In the days of self-isolation and lockdown during the coronavirus pandemic, words by Martin Luther King, Jr. in his Letter from a Birmingham Jail rang true. Speaking about injustice, he remarked how he couldn’t sit idly in one city and not be concerned about what happens in another. “We are caught in an inescapable network of mutuality,” he said, “tied in a single garment of destiny. Whatever affects one directly, affects us all indirectly.”
Likewise, the COVID-19 pandemic highlighted our connectedness as around the world cities and countries closed to stop the spread of the virus. What affected one city could soon affect another.
Many centuries ago, God instructed His people how to show concern for others. Through Moses, He gave the Israelites the law as a way to guide them and help them live together. He told them to “not do anything that endangers your neighbor’s life” (Leviticus 19:16); and to not seek revenge or bear a grudge against others, but to “love your neighbor as yourself” (v. 18). God knew that communities would start to unravel if people didn’t look out for others, valuing their lives as much as they did their own.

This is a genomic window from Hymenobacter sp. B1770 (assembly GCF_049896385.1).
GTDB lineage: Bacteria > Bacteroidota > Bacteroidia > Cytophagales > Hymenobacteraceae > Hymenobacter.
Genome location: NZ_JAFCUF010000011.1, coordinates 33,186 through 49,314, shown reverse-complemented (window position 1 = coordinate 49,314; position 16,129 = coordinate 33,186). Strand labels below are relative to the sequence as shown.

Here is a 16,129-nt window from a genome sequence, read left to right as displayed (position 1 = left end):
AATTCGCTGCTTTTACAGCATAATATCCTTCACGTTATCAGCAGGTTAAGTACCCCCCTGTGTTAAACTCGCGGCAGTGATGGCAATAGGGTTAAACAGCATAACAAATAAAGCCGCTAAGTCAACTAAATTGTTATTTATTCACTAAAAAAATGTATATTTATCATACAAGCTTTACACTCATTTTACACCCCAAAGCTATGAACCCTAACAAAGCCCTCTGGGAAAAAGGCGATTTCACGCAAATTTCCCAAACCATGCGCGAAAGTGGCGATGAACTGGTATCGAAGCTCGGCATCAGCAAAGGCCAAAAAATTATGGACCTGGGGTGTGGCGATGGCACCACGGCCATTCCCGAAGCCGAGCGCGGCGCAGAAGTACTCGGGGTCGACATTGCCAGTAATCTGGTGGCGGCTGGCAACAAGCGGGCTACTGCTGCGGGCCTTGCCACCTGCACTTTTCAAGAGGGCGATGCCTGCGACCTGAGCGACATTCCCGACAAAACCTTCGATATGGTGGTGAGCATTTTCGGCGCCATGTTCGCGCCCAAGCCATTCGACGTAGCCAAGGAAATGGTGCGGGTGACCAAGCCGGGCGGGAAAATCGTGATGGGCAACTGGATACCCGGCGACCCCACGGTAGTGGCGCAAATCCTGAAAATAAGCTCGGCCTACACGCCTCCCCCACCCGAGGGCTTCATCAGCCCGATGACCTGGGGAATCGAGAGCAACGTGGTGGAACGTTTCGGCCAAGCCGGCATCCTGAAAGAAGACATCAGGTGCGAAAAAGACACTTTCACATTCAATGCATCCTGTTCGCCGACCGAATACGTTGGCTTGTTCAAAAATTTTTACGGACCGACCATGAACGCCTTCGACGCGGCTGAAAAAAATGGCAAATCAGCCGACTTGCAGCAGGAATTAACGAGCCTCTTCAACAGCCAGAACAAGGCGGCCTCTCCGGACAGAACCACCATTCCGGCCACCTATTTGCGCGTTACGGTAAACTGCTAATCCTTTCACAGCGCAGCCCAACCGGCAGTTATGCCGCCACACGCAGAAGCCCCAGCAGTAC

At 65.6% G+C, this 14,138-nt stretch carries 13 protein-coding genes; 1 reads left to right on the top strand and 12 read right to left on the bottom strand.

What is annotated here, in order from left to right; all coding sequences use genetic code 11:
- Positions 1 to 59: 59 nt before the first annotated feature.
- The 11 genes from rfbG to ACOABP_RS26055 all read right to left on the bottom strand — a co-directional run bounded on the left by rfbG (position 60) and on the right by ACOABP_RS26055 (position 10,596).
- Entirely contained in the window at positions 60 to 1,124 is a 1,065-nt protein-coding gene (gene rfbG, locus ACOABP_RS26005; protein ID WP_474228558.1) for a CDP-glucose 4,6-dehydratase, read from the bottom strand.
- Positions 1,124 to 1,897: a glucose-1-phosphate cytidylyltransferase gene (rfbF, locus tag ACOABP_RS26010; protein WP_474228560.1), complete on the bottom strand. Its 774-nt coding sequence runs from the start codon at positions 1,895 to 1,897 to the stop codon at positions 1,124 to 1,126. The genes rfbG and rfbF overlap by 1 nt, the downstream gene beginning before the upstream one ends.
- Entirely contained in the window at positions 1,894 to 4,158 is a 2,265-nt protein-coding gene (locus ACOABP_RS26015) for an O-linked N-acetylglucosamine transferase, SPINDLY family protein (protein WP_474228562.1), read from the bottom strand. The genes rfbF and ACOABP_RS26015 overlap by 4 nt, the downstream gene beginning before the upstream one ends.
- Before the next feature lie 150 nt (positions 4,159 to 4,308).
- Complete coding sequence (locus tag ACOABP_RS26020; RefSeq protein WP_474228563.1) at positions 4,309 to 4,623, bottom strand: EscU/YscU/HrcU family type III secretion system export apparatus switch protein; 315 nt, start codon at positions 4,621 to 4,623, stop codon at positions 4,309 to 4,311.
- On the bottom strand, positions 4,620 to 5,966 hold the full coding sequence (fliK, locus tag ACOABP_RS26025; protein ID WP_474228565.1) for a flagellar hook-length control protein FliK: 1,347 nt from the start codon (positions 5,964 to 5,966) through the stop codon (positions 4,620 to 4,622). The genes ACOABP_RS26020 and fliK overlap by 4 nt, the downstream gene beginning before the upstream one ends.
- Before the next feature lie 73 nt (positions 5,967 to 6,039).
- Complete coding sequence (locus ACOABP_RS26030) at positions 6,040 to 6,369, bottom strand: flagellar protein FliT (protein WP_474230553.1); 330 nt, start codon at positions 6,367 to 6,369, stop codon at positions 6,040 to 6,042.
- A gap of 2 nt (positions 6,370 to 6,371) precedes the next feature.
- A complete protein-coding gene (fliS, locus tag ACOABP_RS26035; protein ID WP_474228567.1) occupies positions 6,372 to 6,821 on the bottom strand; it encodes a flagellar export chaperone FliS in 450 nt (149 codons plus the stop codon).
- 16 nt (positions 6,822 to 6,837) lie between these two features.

We too can embrace the wisdom of God’s instructions. As we go about our daily activities, we can remember how interconnected we are with others as we ask Him how to love and serve them well.